In 1593 an artillery fort, Star Castle was built on the Garrison for Elizabeth by Francis Godolphin, the island’s governor. The castle is in the shape of an eight-pointed star surrounded by a dry moat. A stone bridge over the moat leads through a projecting gatehouse which would have been closed by a portcullis.

 

The Garrison is connected to the rest of St Mary’s by a narrow isthmus. Around 1600 a curtain wall was built across the land approach from the isthmus. A number of gun batteries were incorporated into the line of the curtain and it had a gateway, and three sally ports (discreet exits which allow the defenders to "sally forth" and engage the attackers), one of which is still in use.

 

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The Eighteenth Century: the rise to Empire

The eighteenth century Garrison walls, St Mary’s, showing King George’s battery. Photo © Cornwall County Council Historic Environment Service The eighteenth century Garrison walls, St Mary’s, showing King George’s battery.  Photo © Cornwall County Council Historic Environment Service

Throughout the seventeenth and eighteenth centuries Britain was involved in many colonial and continental wars; most of these conflicts were with France.

 

In the early 1700s a new battery was established at Crab Quay on Pendennis Headland and existing defences here and elsewhere were refurbished in response to successive invasion scares.

 

Eighteenth century military works are particularly well-preserved on the Garrison in the Isles of Scilly. During the Spanish Wars of 1715–1750 the defences of the Garrison were transformed.

 

The Elizabethan curtain wall dividing the Garrison from Hugh Town was rebuilt and was extended around most of the headland. The curtain wall was capable of mounting 120 guns, and the sea approaches were covered by batteries and large bastions. The Garrison Gate was rebuilt in 1742 as was the magazine, known as the Rocket House, a sunken building surrounded by a blast wall.

 

The curtain wall on the southern side of the Garrison. The approaches to Hugh Town are covered by two large bastioned gun batteries; Woolpack Battery (in the centre of the photo) and Morning Point Battery (to the right). In between these batteries are a series of ‘redans’; mini-bastions or salient angles from which soldiers could provide flanking fire. Outside the walls, between the redans are overgrown plots used by the soldiers to cultivate crops. © English Heritage: NMR 23938/11 The curtain wall on the southern side of the Garrison. The approaches to Hugh Town are covered by two large bastioned gun batteries; Woolpack Battery (in the centre of the photo) and Morning Point Battery (to the right). In between these batteries are a series of ‘redans’; mini-bastions or salient angles from which soldiers could provide flanking fire. Outside the walls, between the redans are overgrown plots used by the soldiers to cultivate crops.  © English Heritage: NMR 23938/11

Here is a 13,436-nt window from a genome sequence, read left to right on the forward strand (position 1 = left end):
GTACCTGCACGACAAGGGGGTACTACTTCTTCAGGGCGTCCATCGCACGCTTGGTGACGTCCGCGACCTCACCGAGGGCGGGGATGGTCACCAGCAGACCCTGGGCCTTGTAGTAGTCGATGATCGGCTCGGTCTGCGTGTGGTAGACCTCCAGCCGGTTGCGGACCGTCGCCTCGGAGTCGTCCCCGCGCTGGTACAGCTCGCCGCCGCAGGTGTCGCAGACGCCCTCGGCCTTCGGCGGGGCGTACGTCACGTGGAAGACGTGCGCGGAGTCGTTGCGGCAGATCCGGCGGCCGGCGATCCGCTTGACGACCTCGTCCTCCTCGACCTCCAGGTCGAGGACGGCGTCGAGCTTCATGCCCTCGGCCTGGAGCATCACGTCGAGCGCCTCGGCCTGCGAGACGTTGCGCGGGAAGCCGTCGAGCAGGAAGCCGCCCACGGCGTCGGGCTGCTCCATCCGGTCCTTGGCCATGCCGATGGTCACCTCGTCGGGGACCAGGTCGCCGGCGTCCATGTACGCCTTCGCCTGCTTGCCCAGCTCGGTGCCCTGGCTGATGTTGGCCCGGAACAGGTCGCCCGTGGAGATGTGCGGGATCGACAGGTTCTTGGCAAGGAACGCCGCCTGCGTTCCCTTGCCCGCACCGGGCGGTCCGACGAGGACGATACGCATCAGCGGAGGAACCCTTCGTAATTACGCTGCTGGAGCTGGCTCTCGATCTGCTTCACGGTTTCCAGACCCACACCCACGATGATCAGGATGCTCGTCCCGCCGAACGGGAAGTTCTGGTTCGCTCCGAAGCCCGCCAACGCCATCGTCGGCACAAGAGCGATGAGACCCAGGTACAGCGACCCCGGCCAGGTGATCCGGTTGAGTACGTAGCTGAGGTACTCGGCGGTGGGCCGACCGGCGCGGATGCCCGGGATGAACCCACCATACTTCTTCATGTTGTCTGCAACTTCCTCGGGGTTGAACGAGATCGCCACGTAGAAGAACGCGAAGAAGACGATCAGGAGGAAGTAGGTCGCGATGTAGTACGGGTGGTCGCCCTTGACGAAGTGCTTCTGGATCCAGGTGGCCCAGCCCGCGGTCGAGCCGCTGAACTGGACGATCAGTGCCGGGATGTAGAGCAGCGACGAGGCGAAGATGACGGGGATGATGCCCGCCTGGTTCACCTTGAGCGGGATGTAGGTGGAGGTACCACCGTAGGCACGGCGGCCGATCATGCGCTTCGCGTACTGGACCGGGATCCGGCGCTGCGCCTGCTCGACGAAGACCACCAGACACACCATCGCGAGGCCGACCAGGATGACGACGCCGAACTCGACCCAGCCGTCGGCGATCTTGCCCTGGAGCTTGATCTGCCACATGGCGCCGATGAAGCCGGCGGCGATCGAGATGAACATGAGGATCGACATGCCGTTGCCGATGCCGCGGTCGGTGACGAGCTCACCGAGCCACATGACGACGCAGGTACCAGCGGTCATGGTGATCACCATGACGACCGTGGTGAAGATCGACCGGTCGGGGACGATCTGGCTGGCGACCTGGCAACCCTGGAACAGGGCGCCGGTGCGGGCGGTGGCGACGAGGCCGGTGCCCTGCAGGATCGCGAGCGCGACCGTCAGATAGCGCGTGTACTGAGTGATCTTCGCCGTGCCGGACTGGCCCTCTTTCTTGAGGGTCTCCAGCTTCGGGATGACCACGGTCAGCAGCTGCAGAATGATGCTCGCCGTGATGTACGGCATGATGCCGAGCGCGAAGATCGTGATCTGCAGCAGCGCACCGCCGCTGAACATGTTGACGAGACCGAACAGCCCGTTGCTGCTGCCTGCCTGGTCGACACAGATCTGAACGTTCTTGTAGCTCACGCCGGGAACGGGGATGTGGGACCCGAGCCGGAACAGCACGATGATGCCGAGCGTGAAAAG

Substantial improvements were also made at Falmouth with new batteries at Pendennis and St Mawes. Three new batteries were added to the Fowey defences including an improved one at St Catherine's Castle, and the Plymouth defences strengthened at Cawsand and at Redding Point, Mount Edgcumbe.

 

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Revolution and War

Cornwall’s defences were strengthened by the Duke of Richmond in the 1770s and 1780s as a precaution against the rise of the American Navy during the American War of Independence. He built redoubts and barracks at Maker Heights in East Cornwall, and these were further strengthened during the Napoleonic wars. Maker Heights were considered a vulnerable point in the defence of Plymouth because their raised position could be utilised by an attacking force to bombard the docks.

 

Carrick Roads and the approach to Falmouth Harbour from the southeast. In the foreground is St Anthony Head which held a coastal gun battery from the eighteenth century. Photo © Cornwall County Council Historic Environment Service Carrick Roads and the approach to Falmouth Harbour from the southeast. In the foreground is St Anthony Head which held a coastal gun battery from the eighteenth century.  Photo © Cornwall County Council Historic Environment Service